That was fun, it really was.
Two great players going at it head-to-head. Tough, physical, scrappy play.
It was everything you could ask for in a Game 7. Well, everything except for the Cavs winning, that is. But hey, it was much better than our last Game 7, right?
LeBron James scored 45 points, playing all but 1:12 in the game, and added five rebounds, two steals and – most impressively – six assists.
Most impressively because the other 11 players in the wine uniforms were fairly abysmal.
Delonte West had a nice game with 15 points, but also had six turnovers, some of them mind-scratchingly bizarre. Players not named LeBron or Delonte shot 12-of-30 for 32 points.
It would be remiss of me not to applaud the efforts of Pierce, Kevin Garnett and ol’ PJ Brown in this one as well.
You just knew Pierce was going to be electric after he hit those first jumpers in the smoke covered Garden, and he got enough help from his teammates that it made the difference in the game.
But as was the theme in the first three games in Boston, the Cavs let several opportunities slip away, proving yet again that you must essentially play flawless basketball to win on the road in the playoffs.
Two plays stood out in my mind in the third quarter, terrible turnovers from West and Sasha Pavlovic.
West tried to take on three Celtics defenders and just gave the ball away; Pavlovic tried to split a double team, which he didn’t see because HE CAN’T DRIBBLE WITH HIS HEAD UP!
(I think Shaq’s a better ball-handler in the open court than Pavlovic, I really do. He’s in the NBA but he stares at the ground when he dribbles. It’s unbelievable. Even I don’t do that.)
The first 10 minutes of the fourth quarter were played pretty well, offensively, by the Cavs.
Early in the quarter, Pavlovic missed an easy layup that had my dad and me screaming bloody murder at the TV. Other than that, the Cavs went 4-for-7 from the field and 6-for-7 from the line up to LeBron’s breakaway dunk.
The game fell to pieces from there, though. Let’s re-visit:
1. The Cavs trailed by one with about two minutes left when Pavlovic turned down a jump shot to pass to Ben Wallace under the basket. Wallace, not realizing there were no defenders between him and the basket, kicked it out to LeBron, who forced a tough three with five or six seconds on the shot clock.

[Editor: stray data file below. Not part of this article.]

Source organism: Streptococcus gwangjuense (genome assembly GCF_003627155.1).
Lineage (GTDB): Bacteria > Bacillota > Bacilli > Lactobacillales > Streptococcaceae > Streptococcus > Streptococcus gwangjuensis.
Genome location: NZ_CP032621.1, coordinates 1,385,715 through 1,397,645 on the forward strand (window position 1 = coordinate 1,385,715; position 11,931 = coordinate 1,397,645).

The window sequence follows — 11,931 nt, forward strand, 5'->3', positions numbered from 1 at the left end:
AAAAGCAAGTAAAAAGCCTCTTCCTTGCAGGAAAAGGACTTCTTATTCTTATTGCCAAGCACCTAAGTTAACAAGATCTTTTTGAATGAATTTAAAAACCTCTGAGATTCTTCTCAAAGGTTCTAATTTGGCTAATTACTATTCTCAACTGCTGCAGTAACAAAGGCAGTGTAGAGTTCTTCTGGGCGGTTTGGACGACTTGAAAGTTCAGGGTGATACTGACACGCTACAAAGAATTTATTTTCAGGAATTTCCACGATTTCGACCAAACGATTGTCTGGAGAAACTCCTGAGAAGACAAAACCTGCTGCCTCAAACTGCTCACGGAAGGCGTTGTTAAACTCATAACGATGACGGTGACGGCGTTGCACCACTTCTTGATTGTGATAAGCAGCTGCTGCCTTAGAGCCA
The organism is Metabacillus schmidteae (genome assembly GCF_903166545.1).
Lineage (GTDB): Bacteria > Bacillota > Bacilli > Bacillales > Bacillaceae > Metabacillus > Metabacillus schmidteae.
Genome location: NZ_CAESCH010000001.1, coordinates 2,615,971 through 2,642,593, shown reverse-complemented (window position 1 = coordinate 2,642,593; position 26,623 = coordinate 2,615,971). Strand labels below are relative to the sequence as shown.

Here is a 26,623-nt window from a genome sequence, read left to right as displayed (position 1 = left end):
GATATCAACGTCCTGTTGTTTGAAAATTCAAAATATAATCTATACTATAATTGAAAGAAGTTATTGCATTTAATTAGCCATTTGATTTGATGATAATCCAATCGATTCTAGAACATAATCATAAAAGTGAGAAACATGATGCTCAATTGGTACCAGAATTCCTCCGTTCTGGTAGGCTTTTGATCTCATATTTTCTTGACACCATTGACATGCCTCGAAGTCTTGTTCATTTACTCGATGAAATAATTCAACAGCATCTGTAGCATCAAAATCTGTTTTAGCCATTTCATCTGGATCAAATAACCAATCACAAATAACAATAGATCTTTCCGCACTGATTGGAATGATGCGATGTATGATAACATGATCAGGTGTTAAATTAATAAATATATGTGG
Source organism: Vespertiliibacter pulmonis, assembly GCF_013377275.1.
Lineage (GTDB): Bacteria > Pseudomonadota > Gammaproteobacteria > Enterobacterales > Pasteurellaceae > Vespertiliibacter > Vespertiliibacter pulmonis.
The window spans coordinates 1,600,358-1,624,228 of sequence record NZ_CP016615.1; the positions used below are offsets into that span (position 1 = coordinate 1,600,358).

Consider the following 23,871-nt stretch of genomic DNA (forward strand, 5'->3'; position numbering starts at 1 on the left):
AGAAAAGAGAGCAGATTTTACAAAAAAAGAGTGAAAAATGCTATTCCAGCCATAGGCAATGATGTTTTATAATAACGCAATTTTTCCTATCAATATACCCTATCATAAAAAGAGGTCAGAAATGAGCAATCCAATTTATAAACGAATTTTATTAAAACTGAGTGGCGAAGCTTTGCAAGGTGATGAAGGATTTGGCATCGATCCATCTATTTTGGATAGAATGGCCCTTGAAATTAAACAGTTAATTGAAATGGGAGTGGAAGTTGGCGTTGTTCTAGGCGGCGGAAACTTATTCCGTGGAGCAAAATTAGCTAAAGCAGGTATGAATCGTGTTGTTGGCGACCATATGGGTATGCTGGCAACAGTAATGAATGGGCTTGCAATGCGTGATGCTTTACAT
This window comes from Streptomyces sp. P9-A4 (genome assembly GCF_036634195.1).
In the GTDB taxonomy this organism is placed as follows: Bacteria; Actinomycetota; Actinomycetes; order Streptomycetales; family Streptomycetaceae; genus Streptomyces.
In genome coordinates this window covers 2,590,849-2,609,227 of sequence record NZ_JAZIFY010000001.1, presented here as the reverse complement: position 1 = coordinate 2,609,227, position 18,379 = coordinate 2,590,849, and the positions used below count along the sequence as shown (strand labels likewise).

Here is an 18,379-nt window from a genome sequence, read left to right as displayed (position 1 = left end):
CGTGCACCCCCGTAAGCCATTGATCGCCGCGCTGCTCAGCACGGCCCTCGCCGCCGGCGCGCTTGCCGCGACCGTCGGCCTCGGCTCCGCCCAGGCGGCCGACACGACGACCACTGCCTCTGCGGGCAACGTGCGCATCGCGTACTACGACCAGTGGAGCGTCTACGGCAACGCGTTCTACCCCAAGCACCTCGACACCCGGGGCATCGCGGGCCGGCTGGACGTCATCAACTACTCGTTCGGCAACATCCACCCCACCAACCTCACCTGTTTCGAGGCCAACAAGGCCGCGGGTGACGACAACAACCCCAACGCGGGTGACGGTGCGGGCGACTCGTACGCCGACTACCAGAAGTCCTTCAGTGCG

2. After PJ Brown’s made jumper, the Cavs take a timeout and set up a beautiful play for West, who finds an opening after the Celtics double LeBron. Problem is, he can’t nail the open three to tie it.
3. But it’s OK, because we have a jump ball between Z and James Posey. Should be easy, right? Wrong. Z actually whiffs on his first attempt to hit the ball to LeBron, allowing Pierce to step up and take possession.
4. KG misses a jump shot that keeps the Cavs alive with 35 seconds. LeBron streaks down the court and I’m bracing for him to head straight to the rim or pull up for a three. He does neither, allowing the defense to catch up and react to him, forcing a contested shot from six feet away that has no prayer of going in.
5. OK, down five now with 18 ticks after Jesus Shuttlesworth hits his free throws. The Cavs try for a quick two, which would be a good strategy except you know the Celtics are going to foul and you know LeBron isn’t a lock at the free throw line. So instead of potentially scoring three points, you only get one out of the play, and the season is over.
Five key plays/situations, all in the last two minutes, all going against the Cavs’ favor.
This team had the reputation, going into the playoffs, that it would have the advantage in close games down the stretch. But if you look at what happened in Game 5 against the Wizards and Games 1 and 5 in this series, that just wasn’t the case.
Should I, and all Cavs fans, be disappointed that they couldn’t knock off a team that had homecourt advantage and had the best record in the regular season?
Perhaps. I hate to keep repeating myself, but this series was there for the taking, it really was.
In this game, the Cavs were out-rebounded by 10, committed 16 turnovers, missed 10 free throws…I just don’t know. Couple that with the performance from Pierce, the Celtics hitting 82 percent of their free throws (including all of them down the stretch)…it just wasn’t enough.
Random side-note: This should be a fun rivalry for the next couple of years though. The Cavs have built strong ones with the Pistons, the Wizards and the Bulls - with Larry Hughes, at least - and I'm excited to see these teams go at it these coming seasons.
Year two of the Season of Almost Dreams continues for Cleveland sports teams. 1964 is getting further and further away from us in our rear-view mirrors.